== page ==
For all I know you can probably get an electronic device that plugs into the TV and reads the level of charisma of screen images. The images are in fact all I have to go on, since I have never met John Howard or Mark Latham face to face. So when I say the words ‘John Howard’ I am really only talking about a set of pixels. And some sound waves.
During the recent federal election the top readings on the charisma device would have consistently gone to the Rat and to PETA the sheep. There is something scary, something sinister, about life-size sheep and rats whose masks conceal an unknown human being. An odd thing about PETA and the Rat, I thought, was that PETA (who would get the higher reading on the device) was more frightening than the rodent, whereas you would expect it to be the reverse. Viewers didn’t necessarily know what message PETA was trying to get across. (The question of live sheep exports didn’t really get an airing in the campaign, alongside war, and refugees, and indigenous issues and anything not nicely connected to greed.)
PETA was so very unsettling, but people are accustomed by now to images that frighten them, and they are drawn to these images. They are so attracted to them that they will now flock to the lying image of the Spooky One (Bush, Blair, Howard) who promises to give them even more than thirty pieces of silver and lead them to the Crusades in a handbasket. The Crusades? Didn’t that ring a bad bell? Apparently not.
The device that reads the levels of charisma can read not only positive, but also negative, going down to minus thirteen. Thus it appeals to the broad electorate’s primitive, superstitious nature. This is terribly important to understand. Images that are un-interesting just flat-line on zero, as if the thing can’t waste time and energy. So there is in fact no reading at all for the TV images of Kim Beazley or Simon Crean. The thing just kind of sighs and yawns and puts its hands over its ears as the voices of these two whine and splutter and spray spit onto the screen. Helplessly. For a while, when it was a dangerous thug in narrow spectacles, the image of Mark Latham got a little two or three out of ten. Then he put on his shiny golden tie. And suddenly he turned into a crude, arrogant school prefect pumping the little head-master-hand of the image of the Prime Minister. And he fell back to zero zzzzzzzzz. Winning debates did nothing. The pixels went to the PM.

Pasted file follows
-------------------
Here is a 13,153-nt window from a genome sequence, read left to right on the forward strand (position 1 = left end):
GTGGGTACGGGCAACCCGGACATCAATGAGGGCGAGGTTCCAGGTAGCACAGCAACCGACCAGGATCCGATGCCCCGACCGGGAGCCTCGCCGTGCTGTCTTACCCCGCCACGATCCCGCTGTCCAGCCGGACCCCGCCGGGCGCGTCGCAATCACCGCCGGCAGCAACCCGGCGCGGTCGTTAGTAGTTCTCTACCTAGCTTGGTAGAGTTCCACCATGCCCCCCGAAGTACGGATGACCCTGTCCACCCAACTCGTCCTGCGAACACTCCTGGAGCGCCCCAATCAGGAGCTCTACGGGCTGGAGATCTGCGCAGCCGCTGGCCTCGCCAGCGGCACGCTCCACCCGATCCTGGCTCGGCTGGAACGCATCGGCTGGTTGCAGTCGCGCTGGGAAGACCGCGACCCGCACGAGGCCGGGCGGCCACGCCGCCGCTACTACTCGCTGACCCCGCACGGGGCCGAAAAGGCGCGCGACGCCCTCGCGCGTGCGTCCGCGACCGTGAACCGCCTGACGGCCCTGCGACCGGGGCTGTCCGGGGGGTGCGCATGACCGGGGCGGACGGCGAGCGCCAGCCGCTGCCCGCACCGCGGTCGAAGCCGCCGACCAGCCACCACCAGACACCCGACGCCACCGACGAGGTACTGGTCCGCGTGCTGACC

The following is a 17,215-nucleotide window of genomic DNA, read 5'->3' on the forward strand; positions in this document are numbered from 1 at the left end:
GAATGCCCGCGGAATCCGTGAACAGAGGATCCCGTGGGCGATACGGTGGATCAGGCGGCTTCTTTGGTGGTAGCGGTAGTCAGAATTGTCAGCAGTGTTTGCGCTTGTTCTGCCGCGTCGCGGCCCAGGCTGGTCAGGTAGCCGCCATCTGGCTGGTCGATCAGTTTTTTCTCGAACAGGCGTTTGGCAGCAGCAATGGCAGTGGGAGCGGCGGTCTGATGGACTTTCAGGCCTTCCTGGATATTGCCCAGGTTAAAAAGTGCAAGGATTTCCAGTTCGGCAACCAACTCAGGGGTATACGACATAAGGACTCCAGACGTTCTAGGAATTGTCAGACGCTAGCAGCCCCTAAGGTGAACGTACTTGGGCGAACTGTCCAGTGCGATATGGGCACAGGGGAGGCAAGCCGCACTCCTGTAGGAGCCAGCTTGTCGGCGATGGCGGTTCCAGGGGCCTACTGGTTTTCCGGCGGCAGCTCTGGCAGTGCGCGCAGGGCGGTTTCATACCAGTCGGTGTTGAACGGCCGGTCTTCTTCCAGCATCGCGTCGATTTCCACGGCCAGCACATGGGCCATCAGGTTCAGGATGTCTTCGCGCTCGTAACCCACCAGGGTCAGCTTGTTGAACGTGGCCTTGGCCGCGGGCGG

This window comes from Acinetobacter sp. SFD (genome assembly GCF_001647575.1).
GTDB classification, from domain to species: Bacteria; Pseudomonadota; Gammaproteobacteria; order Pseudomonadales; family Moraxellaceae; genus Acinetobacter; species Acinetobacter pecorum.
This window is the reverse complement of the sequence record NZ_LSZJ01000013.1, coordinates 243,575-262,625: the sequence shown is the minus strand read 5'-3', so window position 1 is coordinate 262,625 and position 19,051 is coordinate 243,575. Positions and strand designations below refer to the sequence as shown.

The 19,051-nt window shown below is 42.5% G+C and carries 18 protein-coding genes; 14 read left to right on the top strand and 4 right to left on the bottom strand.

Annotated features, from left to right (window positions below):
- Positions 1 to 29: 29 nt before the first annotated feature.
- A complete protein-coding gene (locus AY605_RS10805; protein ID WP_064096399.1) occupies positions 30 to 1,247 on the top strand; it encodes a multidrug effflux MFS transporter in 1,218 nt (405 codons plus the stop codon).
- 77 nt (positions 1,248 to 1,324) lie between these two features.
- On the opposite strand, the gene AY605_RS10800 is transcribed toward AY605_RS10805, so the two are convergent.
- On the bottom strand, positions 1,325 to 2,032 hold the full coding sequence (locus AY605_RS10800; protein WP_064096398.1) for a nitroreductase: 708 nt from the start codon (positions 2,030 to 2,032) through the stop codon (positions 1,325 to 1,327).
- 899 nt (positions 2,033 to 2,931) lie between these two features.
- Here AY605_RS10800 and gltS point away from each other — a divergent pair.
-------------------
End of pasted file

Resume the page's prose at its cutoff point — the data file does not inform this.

Some images light up the charisma reader like crazy below the zero line. On his old image Saddam Hussein, for instance, gets a very powerful negative reading below the line. But then as soon as they stuck the cotton bud in his mouth he just flat-lined on the zero. And as you might expect, the Adolf Hitler image is a beauty down there in the black hole of negative charisma. Face it, people, human beings can be fatally drawn to the dark side, can fall at the feet of the Prince of Lies. It is clear that nobody will ever capture John Howard, will never topple his statue, will never get the cotton bud into his cheek. For he has an amazing quality of negative charisma, and the ability to extinguish the very stars with his tricky, whirling cloak of darkness. What is down there in the blackness is a country, you know, a desert, a wilderness of Lost Souls.
When it became clear at 7.30 (8.30 in Tasmania) that Labor had lost the election, I turned off the TV and opened Finnegans Wake. You know how it is possible to open, for instance The Bible or Nostradamus or The Yellow Pages, and light upon some very telling verse? Well I swear that when I opened Finnegans Wake that night my gaze fell upon this: ‘This is the glider that gladdened the girl that list to the wind that lifted the leaves that folded the fruit that hung on the tree that grew in the garden Gough gave.’ No, I am not sure how it is relevant, or even what it means, but when I read it I stared and gasped, and I felt the condemned prisoner’s sense of a future hope of reprieve. I think it was a false feeling though.
I am spiralling into a metaphor soup here, but I can’t help developing the idea of the garden. The image of Gough, as you might have guessed, reads very high on the charismatic scale – a tall, tall poppy, you might say. Likewise Hawke and Keating. It was a long time ago, when Gough planted the garden; times have certainly changed. And the garden seems to have fallen into decay, choked by weeds, bedevilled by caterpillars. Are they perhaps the weeds and caterpillars of nostalgia? Is the blight of the memory of victories past shrivelling the asparagus? Where are the fruit trees of Finnegans Wake? For that matter where are the trees? Well may you say Gough Save the Old Growth Forests, but who will save Bob Brown? (Bob has had high charisma readings in the past, but although he has never put on the fatal golden tie, he is getting close to flat-lining.)
How can the Labor Party get a better set of pixels, a winning wave of sound? Has it come down to this? PETA the sheep, and the Rat, and the power of negative charisma on the screen? Howard has it, that negative screen black hole charisma. The trouble is that Labor leaders not only do not have it, they do not want to have it. But how else to lead a country that is more interested in greed than in compassion, or even common sense? It’s the puzzle of the pixels. And you don’t really need a charisma reader do you “ and you need more than a sheep.
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